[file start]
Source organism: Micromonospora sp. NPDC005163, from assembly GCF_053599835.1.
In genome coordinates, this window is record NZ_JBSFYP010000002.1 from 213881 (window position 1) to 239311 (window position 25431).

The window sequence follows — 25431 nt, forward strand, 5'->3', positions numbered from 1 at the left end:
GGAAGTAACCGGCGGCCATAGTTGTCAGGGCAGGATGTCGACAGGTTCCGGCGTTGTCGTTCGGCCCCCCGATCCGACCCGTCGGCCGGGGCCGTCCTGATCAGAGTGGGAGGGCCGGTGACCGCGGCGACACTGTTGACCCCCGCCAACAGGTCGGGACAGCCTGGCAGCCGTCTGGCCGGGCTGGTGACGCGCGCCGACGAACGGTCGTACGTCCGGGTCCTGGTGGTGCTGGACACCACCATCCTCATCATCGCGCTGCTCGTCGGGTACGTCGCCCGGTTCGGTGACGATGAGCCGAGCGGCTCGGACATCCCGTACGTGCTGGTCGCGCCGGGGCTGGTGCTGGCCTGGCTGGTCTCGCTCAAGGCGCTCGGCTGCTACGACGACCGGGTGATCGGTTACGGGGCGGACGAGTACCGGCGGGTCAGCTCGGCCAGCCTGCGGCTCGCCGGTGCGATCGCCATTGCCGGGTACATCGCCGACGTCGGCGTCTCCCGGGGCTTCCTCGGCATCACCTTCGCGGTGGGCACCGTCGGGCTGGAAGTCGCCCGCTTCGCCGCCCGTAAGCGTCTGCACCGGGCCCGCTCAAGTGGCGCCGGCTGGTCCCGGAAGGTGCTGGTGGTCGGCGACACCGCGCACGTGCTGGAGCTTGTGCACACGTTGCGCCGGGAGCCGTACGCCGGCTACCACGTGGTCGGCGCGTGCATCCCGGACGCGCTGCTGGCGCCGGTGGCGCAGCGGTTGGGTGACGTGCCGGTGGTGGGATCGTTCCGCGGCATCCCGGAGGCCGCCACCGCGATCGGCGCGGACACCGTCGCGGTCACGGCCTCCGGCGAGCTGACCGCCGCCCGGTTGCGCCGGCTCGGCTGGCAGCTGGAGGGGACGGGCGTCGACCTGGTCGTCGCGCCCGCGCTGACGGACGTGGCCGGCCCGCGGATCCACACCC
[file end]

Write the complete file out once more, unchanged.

Source organism: Micromonospora sp. NPDC005163, from assembly GCF_053599835.1.
In genome coordinates, this window is record NZ_JBSFYP010000002.1 from 213881 (window position 1) to 239311 (window position 25431).

The window sequence follows — 25431 nt, forward strand, 5'->3', positions numbered from 1 at the left end:
GGAAGTAACCGGCGGCCATAGTTGTCAGGGCAGGATGTCGACAGGTTCCGGCGTTGTCGTTCGGCCCCCCGATCCGACCCGTCGGCCGGGGCCGTCCTGATCAGAGTGGGAGGGCCGGTGACCGCGGCGACACTGTTGACCCCCGCCAACAGGTCGGGACAGCCTGGCAGCCGTCTGGCCGGGCTGGTGACGCGCGCCGACGAACGGTCGTACGTCCGGGTCCTGGTGGTGCTGGACACCACCATCCTCATCATCGCGCTGCTCGTCGGGTACGTCGCCCGGTTCGGTGACGATGAGCCGAGCGGCTCGGACATCCCGTACGTGCTGGTCGCGCCGGGGCTGGTGCTGGCCTGGCTGGTCTCGCTCAAGGCGCTCGGCTGCTACGACGACCGGGTGATCGGTTACGGGGCGGACGAGTACCGGCGGGTCAGCTCGGCCAGCCTGCGGCTCGCCGGTGCGATCGCCATTGCCGGGTACATCGCCGACGTCGGCGTCTCCCGGGGCTTCCTCGGCATCACCTTCGCGGTGGGCACCGTCGGGCTGGAAGTCGCCCGCTTCGCCGCCCGTAAGCGTCTGCACCGGGCCCGCTCAAGTGGCGCCGGCTGGTCCCGGAAGGTGCTGGTGGTCGGCGACACCGCGCACGTGCTGGAGCTTGTGCACACGTTGCGCCGGGAGCCGTACGCCGGCTACCACGTGGTCGGCGCGTGCATCCCGGACGCGCTGCTGGCGCCGGTGGCGCAGCGGTTGGGTGACGTGCCGGTGGTGGGATCGTTCCGCGGCATCCCGGAGGCCGCCACCGCGATCGGCGCGGACACCGTCGCGGTCACGGCCTCCGGCGAGCTGACCGCCGCCCGGTTGCGCCGGCTCGGCTGGCAGCTGGAGGGGACGGGCGTCGACCTGGTCGTCGCGCCCGCGCTGACGGACGTGGCCGGCCCGCGGATCCACACCC